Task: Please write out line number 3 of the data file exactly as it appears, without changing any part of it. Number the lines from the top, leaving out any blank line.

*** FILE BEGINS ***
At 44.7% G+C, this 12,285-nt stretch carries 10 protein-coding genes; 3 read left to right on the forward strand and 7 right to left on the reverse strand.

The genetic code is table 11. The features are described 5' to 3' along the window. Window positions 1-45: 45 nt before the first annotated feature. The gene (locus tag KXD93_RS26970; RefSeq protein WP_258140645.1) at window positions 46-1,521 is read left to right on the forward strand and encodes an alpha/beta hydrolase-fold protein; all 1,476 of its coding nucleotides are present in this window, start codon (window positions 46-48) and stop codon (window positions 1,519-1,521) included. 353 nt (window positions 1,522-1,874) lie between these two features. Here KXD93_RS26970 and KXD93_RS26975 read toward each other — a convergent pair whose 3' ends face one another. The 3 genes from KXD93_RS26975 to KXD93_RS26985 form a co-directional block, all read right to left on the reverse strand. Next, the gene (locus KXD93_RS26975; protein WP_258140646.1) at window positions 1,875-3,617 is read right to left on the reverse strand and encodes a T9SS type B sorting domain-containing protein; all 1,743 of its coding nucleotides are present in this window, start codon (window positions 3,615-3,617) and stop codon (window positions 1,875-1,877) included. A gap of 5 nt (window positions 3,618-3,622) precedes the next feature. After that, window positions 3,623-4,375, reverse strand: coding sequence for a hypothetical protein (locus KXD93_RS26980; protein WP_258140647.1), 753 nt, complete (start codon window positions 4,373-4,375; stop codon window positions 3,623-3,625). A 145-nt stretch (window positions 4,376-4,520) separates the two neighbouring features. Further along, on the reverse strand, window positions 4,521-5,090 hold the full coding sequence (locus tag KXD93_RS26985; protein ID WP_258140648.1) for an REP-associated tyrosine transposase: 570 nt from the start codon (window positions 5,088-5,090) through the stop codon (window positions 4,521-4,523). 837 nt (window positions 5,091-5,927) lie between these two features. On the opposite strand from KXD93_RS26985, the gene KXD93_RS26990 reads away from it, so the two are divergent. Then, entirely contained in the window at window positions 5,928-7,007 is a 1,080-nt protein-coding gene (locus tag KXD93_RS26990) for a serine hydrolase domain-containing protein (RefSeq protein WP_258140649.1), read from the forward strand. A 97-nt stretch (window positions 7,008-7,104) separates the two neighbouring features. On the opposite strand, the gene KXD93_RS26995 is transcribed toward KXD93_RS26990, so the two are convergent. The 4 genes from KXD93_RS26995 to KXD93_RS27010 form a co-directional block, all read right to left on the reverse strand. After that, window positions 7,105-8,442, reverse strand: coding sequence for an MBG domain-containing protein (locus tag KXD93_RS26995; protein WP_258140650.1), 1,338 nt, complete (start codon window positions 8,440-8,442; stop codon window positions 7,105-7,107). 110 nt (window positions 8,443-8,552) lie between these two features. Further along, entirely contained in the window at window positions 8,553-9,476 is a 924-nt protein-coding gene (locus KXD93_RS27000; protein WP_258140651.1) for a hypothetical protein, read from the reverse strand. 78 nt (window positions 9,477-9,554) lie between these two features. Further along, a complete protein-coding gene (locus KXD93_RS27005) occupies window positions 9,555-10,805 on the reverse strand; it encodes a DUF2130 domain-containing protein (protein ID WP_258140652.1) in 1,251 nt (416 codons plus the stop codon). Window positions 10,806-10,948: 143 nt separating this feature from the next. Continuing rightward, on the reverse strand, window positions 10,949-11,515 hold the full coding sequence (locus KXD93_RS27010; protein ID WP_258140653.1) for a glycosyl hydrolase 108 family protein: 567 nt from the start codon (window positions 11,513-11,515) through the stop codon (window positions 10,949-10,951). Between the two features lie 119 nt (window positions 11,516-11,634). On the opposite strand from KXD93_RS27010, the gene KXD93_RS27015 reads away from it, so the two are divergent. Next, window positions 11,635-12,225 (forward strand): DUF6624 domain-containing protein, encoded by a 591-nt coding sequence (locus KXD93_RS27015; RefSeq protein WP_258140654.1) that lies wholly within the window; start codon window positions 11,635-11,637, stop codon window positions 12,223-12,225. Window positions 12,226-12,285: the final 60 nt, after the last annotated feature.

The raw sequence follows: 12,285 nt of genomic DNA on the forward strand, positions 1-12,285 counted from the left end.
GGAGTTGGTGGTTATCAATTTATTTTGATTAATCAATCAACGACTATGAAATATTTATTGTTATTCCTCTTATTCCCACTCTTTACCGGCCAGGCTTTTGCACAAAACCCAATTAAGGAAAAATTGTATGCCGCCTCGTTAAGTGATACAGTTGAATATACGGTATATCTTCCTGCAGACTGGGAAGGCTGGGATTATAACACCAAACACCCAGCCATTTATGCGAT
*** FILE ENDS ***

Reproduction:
The raw sequence follows: 12,285 nt of genomic DNA on the forward strand, positions 1-12,285 counted from the left end.